The Health of the Nation
Everyone agrees that ‘health’ will be one of the major issues in the coming General Election. In reality, however, it is not health but health services that will be the focus of debate. But the state of the nation’s health ought to merit some serious attention, and some promises of action, by those who would aspire to form the next government.
Ireland may be one of the wealthiest countries in Europe but it is not one of the healthiest. While there have been improvements in life expectancy for both men and women in the past decade, the rate of mortality for a range of illnesses is significantly worse than is the case in the best-performing EU countries. Studies in Ireland on some of the lifestyle factors that influence health status – smoking, harmful alcohol consumption, amount and regularity of exercise, incidence of obesity – do not provide a reassuring picture. While the incidence of smoking in the overall population has fallen, it remains high among teenagers and young people (around a third of whom smoke); the Irish incidence of binge drinking is the worst in Europe; 39 per cent of the adult population is overweight and 18 per cent obese, and it has been estimated that as many as 300,000 Irish children are overweight or obese.1 There are even concerns that if the present trends in health endangering behaviours continue, today’s children will have a shorter life expectancy than their parents.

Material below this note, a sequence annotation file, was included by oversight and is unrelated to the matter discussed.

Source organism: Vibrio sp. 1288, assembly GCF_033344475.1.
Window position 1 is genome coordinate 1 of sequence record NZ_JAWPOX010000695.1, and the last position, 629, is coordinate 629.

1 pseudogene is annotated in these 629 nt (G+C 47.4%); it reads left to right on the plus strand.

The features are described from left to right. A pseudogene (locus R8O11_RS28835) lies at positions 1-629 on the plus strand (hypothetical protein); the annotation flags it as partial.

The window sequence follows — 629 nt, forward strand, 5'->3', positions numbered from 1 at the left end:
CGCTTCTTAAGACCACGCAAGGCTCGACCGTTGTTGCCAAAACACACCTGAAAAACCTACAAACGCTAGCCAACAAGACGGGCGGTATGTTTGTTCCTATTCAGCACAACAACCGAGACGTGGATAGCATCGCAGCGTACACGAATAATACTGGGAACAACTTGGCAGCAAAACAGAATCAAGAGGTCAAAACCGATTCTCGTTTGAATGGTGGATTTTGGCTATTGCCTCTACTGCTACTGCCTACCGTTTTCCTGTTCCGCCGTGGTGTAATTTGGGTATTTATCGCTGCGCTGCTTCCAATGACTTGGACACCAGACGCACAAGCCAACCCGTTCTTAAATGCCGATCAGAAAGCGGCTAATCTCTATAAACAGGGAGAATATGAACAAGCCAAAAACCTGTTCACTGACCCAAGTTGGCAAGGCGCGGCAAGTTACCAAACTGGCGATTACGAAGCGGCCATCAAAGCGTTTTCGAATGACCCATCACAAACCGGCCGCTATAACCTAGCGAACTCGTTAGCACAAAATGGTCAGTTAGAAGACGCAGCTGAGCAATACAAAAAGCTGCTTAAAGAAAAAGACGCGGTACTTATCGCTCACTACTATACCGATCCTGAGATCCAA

There are, furthermore, significant social class differences in mortality rates and health status. Premature deaths, accidents, heart disease, some cancers, for instance, are more common in the lowest income groups of the population, which also have the highest incidence of low birth-weight babies and perinatal and infant mortality. Little wonder that nearly every Irish study that looks at social class health inequalities resorts to employing the phrase: ‘Poor people are sick more often and die younger’.
It is widely recognised that responding to health inequalities requires addressing not just the high incidence of health endangering behaviours, such as smoking, among people who are poor. It also requires responding to poverty itself, and its related problems of poor housing, poor diet, educational deprivation, and stress. What is not generally appreciated is that addressing inequality would improve the health not only of poorer people but of the population generally: international studies show that inequality in itself poses a threat to the overall health status of a country’s population. Among developed countries, it is those with the highest levels of inequality which have the worst health profiles and lower life expectancy, and conversely it is those which are least unequal that are the healthiest. If Irish society as a whole is to become more healthy, it must become less unequal.